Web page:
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Microsoft's Acceleration Just Taught Investors a Hugely Important Lesson

Cloud software giant Microsoft (NASDAQ: MSFT) reported blowout earnings on Tuesday evening. Revenue accelerated an incredible 17%, a stunning rate for a $1.8 trillion behemoth, marking an acceleration over the 12% growth posted last quarter, 13.6% growth posted in the most recent fiscal year ended last June, and 14% growth in the year ended June 2019.

Many value-oriented investors will point to the law of large numbers when cautioning against investing in high-growth stocks, often scoffing at the prospect that a large company can maintain or accelerate such a growth rate. After all, if a large company runs out of market opportunities, it should slow down as it gets bigger. When that happens, a highly valued stock can experience a vicious drawdown.

However, if a growth stock can maintain its growth rate or even accelerate it, as Microsoft has, that can be a recipe for a millionaire-making stock. And Microsoft today is a prime example of how to find it, since the signs of reacceleration were there all along.

Microsoft posted reaccelerating revenue. Image source: Getty Images.

Pay attention to the different segments

When looking at any large company with several different business segments, it's important to analyze each segment underneath the hood, and not just the overall headline figures. Sure, Microsoft was growing a healthy 12%–14% rate for the past few years, but examining its segments over the past couple of years and quarters might have clued you in to the company maintaining, or even accelerating, that rate.

Back in fiscal 2019, about one and half years ago, Microsoft's segment revenue and growth looked like this:

Full Year 2019


Productivity and Business Processes

Intelligent Cloud

More Personal Computing







Growth rate





Data source: Microsoft June 2019 earnings release.

Back then, one might have looked at the 14% growth rate and postulated that Microsoft's growth would inevitably decelerate from there, given its massive size and $125 billion in total revenue. However, if you had analyzed each segment, you would have seen that its smallest segment, the intelligent cloud, was growing much faster than the other two segments.

In time, it was not unthinkable that intelligent cloud would surpass the other two segments in revenue. At such time, it would be larger, and thus Microsoft's overall growth rate would gravitate more toward the intelligent cloud's growth rate.

Not only that, but the intelligent cloud segment itself also had multiple segments, including the all-important Azure cloud platform, server products and cloud services, and enterprise services. At that time, Azure was growing 76%, server products and cloud services was growing 28%, and enterprise services was growing 6%.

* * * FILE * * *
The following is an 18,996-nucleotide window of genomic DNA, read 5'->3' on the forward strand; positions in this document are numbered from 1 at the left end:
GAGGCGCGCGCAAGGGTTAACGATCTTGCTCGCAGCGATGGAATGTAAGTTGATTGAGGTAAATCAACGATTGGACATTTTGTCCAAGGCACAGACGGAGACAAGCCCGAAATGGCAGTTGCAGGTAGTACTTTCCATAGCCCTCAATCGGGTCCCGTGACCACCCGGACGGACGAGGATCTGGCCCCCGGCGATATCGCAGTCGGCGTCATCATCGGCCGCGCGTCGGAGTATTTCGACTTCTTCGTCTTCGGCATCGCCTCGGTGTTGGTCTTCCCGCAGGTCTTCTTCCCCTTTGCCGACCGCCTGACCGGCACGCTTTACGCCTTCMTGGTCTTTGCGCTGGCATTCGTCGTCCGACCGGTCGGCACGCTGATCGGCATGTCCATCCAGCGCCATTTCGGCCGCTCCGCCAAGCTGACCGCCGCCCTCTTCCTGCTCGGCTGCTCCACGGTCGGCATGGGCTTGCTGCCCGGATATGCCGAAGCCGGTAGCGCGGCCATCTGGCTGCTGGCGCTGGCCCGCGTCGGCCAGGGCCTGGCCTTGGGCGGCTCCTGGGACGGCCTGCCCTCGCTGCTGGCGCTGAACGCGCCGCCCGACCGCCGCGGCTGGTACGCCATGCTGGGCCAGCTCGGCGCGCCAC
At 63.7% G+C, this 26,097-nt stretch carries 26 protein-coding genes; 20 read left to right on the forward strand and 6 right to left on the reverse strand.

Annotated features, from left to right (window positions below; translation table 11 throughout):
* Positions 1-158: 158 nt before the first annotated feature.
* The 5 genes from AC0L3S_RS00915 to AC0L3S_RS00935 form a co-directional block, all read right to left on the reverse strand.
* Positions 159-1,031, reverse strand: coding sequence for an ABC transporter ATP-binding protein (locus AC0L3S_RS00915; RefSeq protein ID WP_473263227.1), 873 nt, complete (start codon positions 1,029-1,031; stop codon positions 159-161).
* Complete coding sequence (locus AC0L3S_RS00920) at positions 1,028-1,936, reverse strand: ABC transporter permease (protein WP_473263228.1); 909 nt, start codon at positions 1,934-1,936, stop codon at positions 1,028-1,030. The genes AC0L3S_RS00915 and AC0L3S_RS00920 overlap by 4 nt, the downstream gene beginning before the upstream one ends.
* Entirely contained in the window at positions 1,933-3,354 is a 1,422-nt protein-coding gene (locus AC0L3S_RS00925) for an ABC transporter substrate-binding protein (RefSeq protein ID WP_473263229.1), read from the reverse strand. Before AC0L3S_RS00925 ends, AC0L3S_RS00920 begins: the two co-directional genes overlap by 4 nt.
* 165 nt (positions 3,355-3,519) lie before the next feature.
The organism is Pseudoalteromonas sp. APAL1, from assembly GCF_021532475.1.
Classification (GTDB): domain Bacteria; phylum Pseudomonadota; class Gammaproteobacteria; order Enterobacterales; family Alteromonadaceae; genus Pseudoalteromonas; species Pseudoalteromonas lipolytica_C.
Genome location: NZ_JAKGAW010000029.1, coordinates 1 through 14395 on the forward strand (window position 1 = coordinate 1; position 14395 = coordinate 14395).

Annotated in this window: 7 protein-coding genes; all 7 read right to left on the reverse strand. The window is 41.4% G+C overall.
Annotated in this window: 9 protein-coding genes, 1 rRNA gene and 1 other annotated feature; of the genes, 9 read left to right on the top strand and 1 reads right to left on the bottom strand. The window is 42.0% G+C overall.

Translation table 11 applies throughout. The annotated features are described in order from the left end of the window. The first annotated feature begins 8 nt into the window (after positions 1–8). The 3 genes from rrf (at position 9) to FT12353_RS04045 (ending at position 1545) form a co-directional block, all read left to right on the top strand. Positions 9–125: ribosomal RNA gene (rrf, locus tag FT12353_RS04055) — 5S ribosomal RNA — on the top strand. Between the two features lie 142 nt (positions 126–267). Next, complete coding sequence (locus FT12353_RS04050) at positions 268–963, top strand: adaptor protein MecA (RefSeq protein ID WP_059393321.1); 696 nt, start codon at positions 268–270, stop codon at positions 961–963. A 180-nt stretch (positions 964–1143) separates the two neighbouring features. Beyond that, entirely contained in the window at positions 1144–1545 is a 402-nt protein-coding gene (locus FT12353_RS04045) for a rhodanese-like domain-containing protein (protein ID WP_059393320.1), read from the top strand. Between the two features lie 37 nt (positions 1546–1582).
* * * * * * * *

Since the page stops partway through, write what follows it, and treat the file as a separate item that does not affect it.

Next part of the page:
So even within the intelligent cloud segment, one could assume the high-growth Azure platform was also smaller than the other two parts, but that over time, Azure would make up a larger portion of the intelligent cloud segment. So even if Azure were to decelerate from its lofty 76% rate, its larger size would enable the overall category to maintain or accelerate its growth rate.

The inevitable acceleration has happened

As you can see from the just-reported second fiscal quarter of fiscal 2021, Microsoft's somewhat predictable acceleration happened, as the intelligent cloud became a larger part of the mix:

Q2 FY 2021


Productivity and Business Processes

Intelligent Cloud

More Personal Computing







Growth rate





Data source: Microsoft Q2 2021 earnings release.

OK, so intelligent cloud didn't become the largest segment; however, that's only because the more personal computing segment contains the Xbox, which has thrived during the pandemic and just released its first new console in seven years during the quarter. That led to the reacceleration of the more personal computing segment as well.

Nonetheless, we can see that despite Azure decelerating to "only" 50% growth last quarter, down from the 76% in the fiscal fourth quarter of 2019, the intelligent cloud segment accelerated from 21% in fiscal year 2019 to 23% in the recent quarter, just by virtue of the fact that Azure is now a larger part of the Microsoft pie.

That has made the intelligent cloud a larger part of the Microsoft mix, propelling Microsoft's overall growth rate higher.

The big takeaway

It's often assumed that a company will inevitably decelerate as it becomes larger. However, as Microsoft has shown, some of the best investments can come from strong companies with more than one product or segment, in which the smaller segment grows at a much higher rate than the older "core" product. Often, the market may only perceive a company's overall top line and then factor that into its valuation.

However, if you can parse out a smaller segment that's growing faster, you might just have stumbled upon a stock that can maintain or even accelerate a high growth rate. And more often than not, a company that reaccelerates revenue and earnings is rewarded quite well indeed.

When looking at the next large-cap company with several segments, keep this important lesson in mind. If you find another example of a rising star segment buried beneath a more well-known and mature core segment, you might just have come upon a millionaire-making growth stock in the making.

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Teresa Kersten, an employee of LinkedIn, a Microsoft subsidiary, is a member of The Motley Fool's board of directors. Billy Duberstein owns shares of Microsoft and has the following options: short February 2021 $165 puts on Microsoft. His clients may own shares of the companies mentioned. The Motley Fool owns shares of and recommends Microsoft. The Motley Fool has a disclosure policy.


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